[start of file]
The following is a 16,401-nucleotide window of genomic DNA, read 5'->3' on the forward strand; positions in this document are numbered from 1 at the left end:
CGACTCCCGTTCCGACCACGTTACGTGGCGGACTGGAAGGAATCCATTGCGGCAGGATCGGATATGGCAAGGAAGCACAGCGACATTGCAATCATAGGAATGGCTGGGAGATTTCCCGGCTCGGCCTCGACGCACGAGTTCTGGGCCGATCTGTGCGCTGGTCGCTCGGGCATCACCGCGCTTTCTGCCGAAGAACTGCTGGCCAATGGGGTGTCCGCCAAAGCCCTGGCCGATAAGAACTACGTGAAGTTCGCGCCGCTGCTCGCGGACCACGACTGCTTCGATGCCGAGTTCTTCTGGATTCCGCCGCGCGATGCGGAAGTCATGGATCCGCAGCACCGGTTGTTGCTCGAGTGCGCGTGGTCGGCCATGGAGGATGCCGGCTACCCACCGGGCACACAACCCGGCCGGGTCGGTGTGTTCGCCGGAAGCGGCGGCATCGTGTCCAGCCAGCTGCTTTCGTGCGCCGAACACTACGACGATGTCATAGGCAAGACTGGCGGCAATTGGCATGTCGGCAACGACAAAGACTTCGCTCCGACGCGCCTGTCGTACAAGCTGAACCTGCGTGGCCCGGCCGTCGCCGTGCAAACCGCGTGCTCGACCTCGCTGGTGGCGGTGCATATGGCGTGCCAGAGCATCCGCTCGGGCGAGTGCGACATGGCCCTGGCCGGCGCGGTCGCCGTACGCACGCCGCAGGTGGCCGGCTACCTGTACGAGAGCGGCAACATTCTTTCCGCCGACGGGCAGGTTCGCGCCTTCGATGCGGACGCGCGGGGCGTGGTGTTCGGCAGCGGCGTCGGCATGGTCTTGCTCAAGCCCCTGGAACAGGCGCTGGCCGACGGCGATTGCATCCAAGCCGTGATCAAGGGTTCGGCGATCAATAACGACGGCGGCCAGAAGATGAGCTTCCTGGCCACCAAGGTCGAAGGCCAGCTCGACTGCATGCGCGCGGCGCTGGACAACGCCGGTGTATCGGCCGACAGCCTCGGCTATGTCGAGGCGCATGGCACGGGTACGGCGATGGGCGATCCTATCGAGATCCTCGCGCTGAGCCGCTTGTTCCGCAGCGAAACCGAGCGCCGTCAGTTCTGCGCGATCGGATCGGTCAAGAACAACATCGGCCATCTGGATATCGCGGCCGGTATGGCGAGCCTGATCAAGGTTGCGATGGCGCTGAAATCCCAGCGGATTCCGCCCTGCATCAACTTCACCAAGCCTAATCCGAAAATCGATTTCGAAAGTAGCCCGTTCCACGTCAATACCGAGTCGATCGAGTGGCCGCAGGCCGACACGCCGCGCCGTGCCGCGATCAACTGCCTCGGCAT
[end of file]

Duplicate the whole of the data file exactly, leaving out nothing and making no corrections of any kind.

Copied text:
The following is a 16,401-nucleotide window of genomic DNA, read 5'->3' on the forward strand; positions in this document are numbered from 1 at the left end:
CGACTCCCGTTCCGACCACGTTACGTGGCGGACTGGAAGGAATCCATTGCGGCAGGATCGGATATGGCAAGGAAGCACAGCGACATTGCAATCATAGGAATGGCTGGGAGATTTCCCGGCTCGGCCTCGACGCACGAGTTCTGGGCCGATCTGTGCGCTGGTCGCTCGGGCATCACCGCGCTTTCTGCCGAAGAACTGCTGGCCAATGGGGTGTCCGCCAAAGCCCTGGCCGATAAGAACTACGTGAAGTTCGCGCCGCTGCTCGCGGACCACGACTGCTTCGATGCCGAGTTCTTCTGGATTCCGCCGCGCGATGCGGAAGTCATGGATCCGCAGCACCGGTTGTTGCTCGAGTGCGCGTGGTCGGCCATGGAGGATGCCGGCTACCCACCGGGCACACAACCCGGCCGGGTCGGTGTGTTCGCCGGAAGCGGCGGCATCGTGTCCAGCCAGCTGCTTTCGTGCGCCGAACACTACGACGATGTCATAGGCAAGACTGGCGGCAATTGGCATGTCGGCAACGACAAAGACTTCGCTCCGACGCGCCTGTCGTACAAGCTGAACCTGCGTGGCCCGGCCGTCGCCGTGCAAACCGCGTGCTCGACCTCGCTGGTGGCGGTGCATATGGCGTGCCAGAGCATCCGCTCGGGCGAGTGCGACATGGCCCTGGCCGGCGCGGTCGCCGTACGCACGCCGCAGGTGGCCGGCTACCTGTACGAGAGCGGCAACATTCTTTCCGCCGACGGGCAGGTTCGCGCCTTCGATGCGGACGCGCGGGGCGTGGTGTTCGGCAGCGGCGTCGGCATGGTCTTGCTCAAGCCCCTGGAACAGGCGCTGGCCGACGGCGATTGCATCCAAGCCGTGATCAAGGGTTCGGCGATCAATAACGACGGCGGCCAGAAGATGAGCTTCCTGGCCACCAAGGTCGAAGGCCAGCTCGACTGCATGCGCGCGGCGCTGGACAACGCCGGTGTATCGGCCGACAGCCTCGGCTATGTCGAGGCGCATGGCACGGGTACGGCGATGGGCGATCCTATCGAGATCCTCGCGCTGAGCCGCTTGTTCCGCAGCGAAACCGAGCGCCGTCAGTTCTGCGCGATCGGATCGGTCAAGAACAACATCGGCCATCTGGATATCGCGGCCGGTATGGCGAGCCTGATCAAGGTTGCGATGGCGCTGAAATCCCAGCGGATTCCGCCCTGCATCAACTTCACCAAGCCTAATCCGAAAATCGATTTCGAAAGTAGCCCGTTCCACGTCAATACCGAGTCGATCGAGTGGCCGCAGGCCGACACGCCGCGCCGTGCCGCGATCAACTGCCTCGGCAT